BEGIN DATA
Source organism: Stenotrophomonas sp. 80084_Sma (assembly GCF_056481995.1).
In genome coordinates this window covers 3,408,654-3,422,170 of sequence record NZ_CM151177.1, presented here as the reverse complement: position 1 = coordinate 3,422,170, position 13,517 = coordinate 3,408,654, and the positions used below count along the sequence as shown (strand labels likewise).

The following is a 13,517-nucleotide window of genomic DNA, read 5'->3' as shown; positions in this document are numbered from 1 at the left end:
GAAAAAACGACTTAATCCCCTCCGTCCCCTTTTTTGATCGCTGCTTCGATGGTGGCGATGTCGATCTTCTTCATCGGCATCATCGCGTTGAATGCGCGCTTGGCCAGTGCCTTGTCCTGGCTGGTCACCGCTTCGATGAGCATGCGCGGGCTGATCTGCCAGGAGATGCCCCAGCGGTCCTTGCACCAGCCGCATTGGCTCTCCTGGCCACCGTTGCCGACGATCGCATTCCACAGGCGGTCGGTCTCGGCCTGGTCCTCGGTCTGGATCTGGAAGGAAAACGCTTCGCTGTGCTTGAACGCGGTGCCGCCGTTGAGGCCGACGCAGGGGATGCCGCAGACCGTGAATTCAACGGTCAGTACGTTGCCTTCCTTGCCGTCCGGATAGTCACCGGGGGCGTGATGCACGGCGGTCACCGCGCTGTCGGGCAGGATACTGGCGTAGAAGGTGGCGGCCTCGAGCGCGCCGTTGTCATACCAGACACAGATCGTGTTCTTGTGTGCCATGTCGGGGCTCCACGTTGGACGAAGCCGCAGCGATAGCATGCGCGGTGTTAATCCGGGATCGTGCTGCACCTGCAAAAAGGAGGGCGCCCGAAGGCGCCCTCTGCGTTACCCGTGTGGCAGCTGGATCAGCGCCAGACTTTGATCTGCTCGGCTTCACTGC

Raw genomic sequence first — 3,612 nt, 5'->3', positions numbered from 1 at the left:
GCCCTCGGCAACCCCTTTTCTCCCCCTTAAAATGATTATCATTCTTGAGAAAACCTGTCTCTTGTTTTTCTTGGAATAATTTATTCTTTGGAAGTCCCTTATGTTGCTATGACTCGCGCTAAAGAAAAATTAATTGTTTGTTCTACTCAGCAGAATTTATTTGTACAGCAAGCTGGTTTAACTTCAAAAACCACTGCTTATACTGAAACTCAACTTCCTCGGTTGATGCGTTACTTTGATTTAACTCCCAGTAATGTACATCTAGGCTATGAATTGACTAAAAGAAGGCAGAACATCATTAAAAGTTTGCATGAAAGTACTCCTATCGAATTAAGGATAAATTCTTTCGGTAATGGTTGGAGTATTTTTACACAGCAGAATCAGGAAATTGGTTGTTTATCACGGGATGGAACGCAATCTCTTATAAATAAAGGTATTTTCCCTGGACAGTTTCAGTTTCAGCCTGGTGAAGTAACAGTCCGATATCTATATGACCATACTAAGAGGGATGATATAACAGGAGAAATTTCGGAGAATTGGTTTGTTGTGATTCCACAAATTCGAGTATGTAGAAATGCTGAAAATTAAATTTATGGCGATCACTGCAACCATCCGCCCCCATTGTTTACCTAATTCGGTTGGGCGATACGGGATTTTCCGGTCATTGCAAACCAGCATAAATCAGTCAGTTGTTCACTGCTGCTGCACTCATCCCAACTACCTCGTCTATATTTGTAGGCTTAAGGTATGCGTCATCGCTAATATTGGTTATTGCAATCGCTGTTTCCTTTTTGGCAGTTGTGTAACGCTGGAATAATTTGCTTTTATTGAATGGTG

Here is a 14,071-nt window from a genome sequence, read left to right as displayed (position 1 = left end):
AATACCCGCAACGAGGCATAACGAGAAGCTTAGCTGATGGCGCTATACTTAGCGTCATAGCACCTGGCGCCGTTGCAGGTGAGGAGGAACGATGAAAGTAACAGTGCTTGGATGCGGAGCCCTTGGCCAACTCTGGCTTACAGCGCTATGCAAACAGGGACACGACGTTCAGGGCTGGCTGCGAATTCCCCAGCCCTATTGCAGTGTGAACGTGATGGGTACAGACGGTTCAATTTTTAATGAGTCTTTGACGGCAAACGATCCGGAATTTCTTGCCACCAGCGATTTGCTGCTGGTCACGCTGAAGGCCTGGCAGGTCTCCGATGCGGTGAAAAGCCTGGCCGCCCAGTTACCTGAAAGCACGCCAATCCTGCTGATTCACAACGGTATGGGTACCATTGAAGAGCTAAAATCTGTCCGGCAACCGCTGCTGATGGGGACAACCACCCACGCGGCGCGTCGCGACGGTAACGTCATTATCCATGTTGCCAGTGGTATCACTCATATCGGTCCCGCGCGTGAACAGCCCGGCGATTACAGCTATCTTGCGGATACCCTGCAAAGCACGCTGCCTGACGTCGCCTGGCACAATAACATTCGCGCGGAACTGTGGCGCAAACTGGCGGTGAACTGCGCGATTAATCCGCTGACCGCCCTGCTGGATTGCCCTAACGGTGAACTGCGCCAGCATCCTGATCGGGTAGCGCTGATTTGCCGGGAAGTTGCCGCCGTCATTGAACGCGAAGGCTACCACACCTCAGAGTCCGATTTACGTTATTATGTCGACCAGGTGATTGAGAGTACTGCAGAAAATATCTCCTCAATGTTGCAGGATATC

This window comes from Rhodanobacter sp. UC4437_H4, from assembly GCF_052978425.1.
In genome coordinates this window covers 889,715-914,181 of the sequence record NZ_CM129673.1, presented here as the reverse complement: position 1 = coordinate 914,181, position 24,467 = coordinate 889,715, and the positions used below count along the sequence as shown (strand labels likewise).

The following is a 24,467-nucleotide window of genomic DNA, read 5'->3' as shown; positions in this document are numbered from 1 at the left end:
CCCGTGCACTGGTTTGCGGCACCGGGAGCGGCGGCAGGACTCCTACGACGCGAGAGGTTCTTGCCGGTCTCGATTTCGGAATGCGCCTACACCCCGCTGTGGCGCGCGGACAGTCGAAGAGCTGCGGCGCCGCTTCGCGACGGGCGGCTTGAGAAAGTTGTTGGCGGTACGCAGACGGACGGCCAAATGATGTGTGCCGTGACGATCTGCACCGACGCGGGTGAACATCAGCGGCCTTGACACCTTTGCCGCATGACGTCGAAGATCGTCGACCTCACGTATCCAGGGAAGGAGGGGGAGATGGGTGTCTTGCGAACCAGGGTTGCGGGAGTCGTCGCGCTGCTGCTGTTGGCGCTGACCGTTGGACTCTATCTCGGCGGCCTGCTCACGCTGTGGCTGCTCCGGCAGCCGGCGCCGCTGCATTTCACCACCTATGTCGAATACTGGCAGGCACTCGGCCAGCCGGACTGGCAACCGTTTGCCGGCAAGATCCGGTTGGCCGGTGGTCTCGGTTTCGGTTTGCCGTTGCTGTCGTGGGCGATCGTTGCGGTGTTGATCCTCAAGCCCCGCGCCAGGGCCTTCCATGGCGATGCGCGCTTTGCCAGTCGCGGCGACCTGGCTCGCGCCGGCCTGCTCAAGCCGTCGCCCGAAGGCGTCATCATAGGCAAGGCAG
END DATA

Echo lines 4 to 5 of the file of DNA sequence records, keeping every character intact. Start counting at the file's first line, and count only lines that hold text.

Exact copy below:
GAAAAAACGACTTAATCCCCTCCGTCCCCTTTTTTGATCGCTGCTTCGATGGTGGCGATGTCGATCTTCTTCATCGGCATCATCGCGTTGAATGCGCGCTTGGCCAGTGCCTTGTCCTGGCTGGTCACCGCTTCGATGAGCATGCGCGGGCTGATCTGCCAGGAGATGCCCCAGCGGTCCTTGCACCAGCCGCATTGGCTCTCCTGGCCACCGTTGCCGACGATCGCATTCCACAGGCGGTCGGTCTCGGCCTGGTCCTCGGTCTGGATCTGGAAGGAAAACGCTTCGCTGTGCTTGAACGCGGTGCCGCCGTTGAGGCCGACGCAGGGGATGCCGCAGACCGTGAATTCAACGGTCAGTACGTTGCCTTCCTTGCCGTCCGGATAGTCACCGGGGGCGTGATGCACGGCGGTCACCGCGCTGTCGGGCAGGATACTGGCGTAGAAGGTGGCGGCCTCGAGCGCGCCGTTGTCATACCAGACACAGATCGTGTTCTTGTGTGCCATGTCGGGGCTCCACGTTGGACGAAGCCGCAGCGATAGCATGCGCGGTGTTAATCCGGGATCGTGCTGCACCTGCAAAAAGGAGGGCGCCCGAAGGCGCCCTCTGCGTTACCCGTGTGGCAGCTGGATCAGCGCCAGACTTTGATCTGCTCGGCTTCACTGC

Raw genomic sequence first — 3,612 nt, 5'->3', positions numbered from 1 at the left: